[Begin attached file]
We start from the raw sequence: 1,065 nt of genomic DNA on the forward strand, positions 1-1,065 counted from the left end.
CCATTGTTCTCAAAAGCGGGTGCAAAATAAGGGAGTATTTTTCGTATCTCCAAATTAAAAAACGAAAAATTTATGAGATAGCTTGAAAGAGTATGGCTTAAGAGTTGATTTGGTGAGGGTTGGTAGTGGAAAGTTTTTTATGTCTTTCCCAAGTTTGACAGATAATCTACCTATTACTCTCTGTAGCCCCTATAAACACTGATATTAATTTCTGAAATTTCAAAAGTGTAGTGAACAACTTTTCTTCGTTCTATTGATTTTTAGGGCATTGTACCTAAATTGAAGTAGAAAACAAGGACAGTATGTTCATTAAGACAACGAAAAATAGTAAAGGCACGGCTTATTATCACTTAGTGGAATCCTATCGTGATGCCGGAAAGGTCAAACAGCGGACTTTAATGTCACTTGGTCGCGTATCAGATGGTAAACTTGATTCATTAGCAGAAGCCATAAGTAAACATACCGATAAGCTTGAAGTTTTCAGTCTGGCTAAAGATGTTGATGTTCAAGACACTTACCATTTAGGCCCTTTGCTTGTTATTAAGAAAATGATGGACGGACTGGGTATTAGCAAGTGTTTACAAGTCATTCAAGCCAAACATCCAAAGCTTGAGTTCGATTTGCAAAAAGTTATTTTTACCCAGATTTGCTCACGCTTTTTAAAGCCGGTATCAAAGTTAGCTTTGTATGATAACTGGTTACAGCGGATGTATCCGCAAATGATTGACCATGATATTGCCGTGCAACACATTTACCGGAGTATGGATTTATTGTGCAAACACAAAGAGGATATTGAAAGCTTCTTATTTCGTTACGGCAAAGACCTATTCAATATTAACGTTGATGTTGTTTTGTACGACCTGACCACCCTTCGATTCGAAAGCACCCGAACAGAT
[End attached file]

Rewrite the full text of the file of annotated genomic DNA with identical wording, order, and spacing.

We start from the raw sequence: 1,065 nt of genomic DNA on the forward strand, positions 1-1,065 counted from the left end.
CCATTGTTCTCAAAAGCGGGTGCAAAATAAGGGAGTATTTTTCGTATCTCCAAATTAAAAAACGAAAAATTTATGAGATAGCTTGAAAGAGTATGGCTTAAGAGTTGATTTGGTGAGGGTTGGTAGTGGAAAGTTTTTTATGTCTTTCCCAAGTTTGACAGATAATCTACCTATTACTCTCTGTAGCCCCTATAAACACTGATATTAATTTCTGAAATTTCAAAAGTGTAGTGAACAACTTTTCTTCGTTCTATTGATTTTTAGGGCATTGTACCTAAATTGAAGTAGAAAACAAGGACAGTATGTTCATTAAGACAACGAAAAATAGTAAAGGCACGGCTTATTATCACTTAGTGGAATCCTATCGTGATGCCGGAAAGGTCAAACAGCGGACTTTAATGTCACTTGGTCGCGTATCAGATGGTAAACTTGATTCATTAGCAGAAGCCATAAGTAAACATACCGATAAGCTTGAAGTTTTCAGTCTGGCTAAAGATGTTGATGTTCAAGACACTTACCATTTAGGCCCTTTGCTTGTTATTAAGAAAATGATGGACGGACTGGGTATTAGCAAGTGTTTACAAGTCATTCAAGCCAAACATCCAAAGCTTGAGTTCGATTTGCAAAAAGTTATTTTTACCCAGATTTGCTCACGCTTTTTAAAGCCGGTATCAAAGTTAGCTTTGTATGATAACTGGTTACAGCGGATGTATCCGCAAATGATTGACCATGATATTGCCGTGCAACACATTTACCGGAGTATGGATTTATTGTGCAAACACAAAGAGGATATTGAAAGCTTCTTATTTCGTTACGGCAAAGACCTATTCAATATTAACGTTGATGTTGTTTTGTACGACCTGACCACCCTTCGATTCGAAAGCACCCGAACAGAT